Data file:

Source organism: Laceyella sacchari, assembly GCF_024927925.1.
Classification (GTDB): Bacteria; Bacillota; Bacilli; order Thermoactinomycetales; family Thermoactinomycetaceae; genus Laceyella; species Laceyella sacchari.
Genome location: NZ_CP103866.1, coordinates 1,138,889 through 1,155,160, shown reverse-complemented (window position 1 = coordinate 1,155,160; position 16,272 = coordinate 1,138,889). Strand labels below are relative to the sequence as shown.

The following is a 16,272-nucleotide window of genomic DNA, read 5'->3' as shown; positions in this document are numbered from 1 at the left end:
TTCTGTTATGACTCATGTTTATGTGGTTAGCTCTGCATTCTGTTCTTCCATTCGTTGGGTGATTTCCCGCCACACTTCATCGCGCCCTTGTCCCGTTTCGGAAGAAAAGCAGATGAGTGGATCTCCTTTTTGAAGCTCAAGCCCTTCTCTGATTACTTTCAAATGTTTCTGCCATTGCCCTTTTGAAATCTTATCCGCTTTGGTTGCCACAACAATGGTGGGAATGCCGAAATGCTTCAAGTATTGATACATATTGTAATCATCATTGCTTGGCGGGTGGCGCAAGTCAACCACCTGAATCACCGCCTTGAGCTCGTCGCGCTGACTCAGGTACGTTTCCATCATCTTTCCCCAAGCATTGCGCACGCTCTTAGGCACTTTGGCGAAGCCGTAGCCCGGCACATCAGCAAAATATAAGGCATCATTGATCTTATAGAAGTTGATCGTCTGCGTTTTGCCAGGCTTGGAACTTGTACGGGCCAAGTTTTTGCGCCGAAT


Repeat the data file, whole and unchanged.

Source organism: Laceyella sacchari, assembly GCF_024927925.1.
Classification (GTDB): Bacteria; Bacillota; Bacilli; order Thermoactinomycetales; family Thermoactinomycetaceae; genus Laceyella; species Laceyella sacchari.
Genome location: NZ_CP103866.1, coordinates 1,138,889 through 1,155,160, shown reverse-complemented (window position 1 = coordinate 1,155,160; position 16,272 = coordinate 1,138,889). Strand labels below are relative to the sequence as shown.

The following is a 16,272-nucleotide window of genomic DNA, read 5'->3' as shown; positions in this document are numbered from 1 at the left end:
TTCTGTTATGACTCATGTTTATGTGGTTAGCTCTGCATTCTGTTCTTCCATTCGTTGGGTGATTTCCCGCCACACTTCATCGCGCCCTTGTCCCGTTTCGGAAGAAAAGCAGATGAGTGGATCTCCTTTTTGAAGCTCAAGCCCTTCTCTGATTACTTTCAAATGTTTCTGCCATTGCCCTTTTGAAATCTTATCCGCTTTGGTTGCCACAACAATGGTGGGAATGCCGAAATGCTTCAAGTATTGATACATATTGTAATCATCATTGCTTGGCGGGTGGCGCAAGTCAACCACCTGAATCACCGCCTTGAGCTCGTCGCGCTGACTCAGGTACGTTTCCATCATCTTTCCCCAAGCATTGCGCACGCTCTTAGGCACTTTGGCGAAGCCGTAGCCCGGCACATCAGCAAAATATAAGGCATCATTGATCTTATAGAAGTTGATCGTCTGCGTTTTGCCAGGCTTGGAACTTGTACGGGCCAAGTTTTTGCGCCGAAT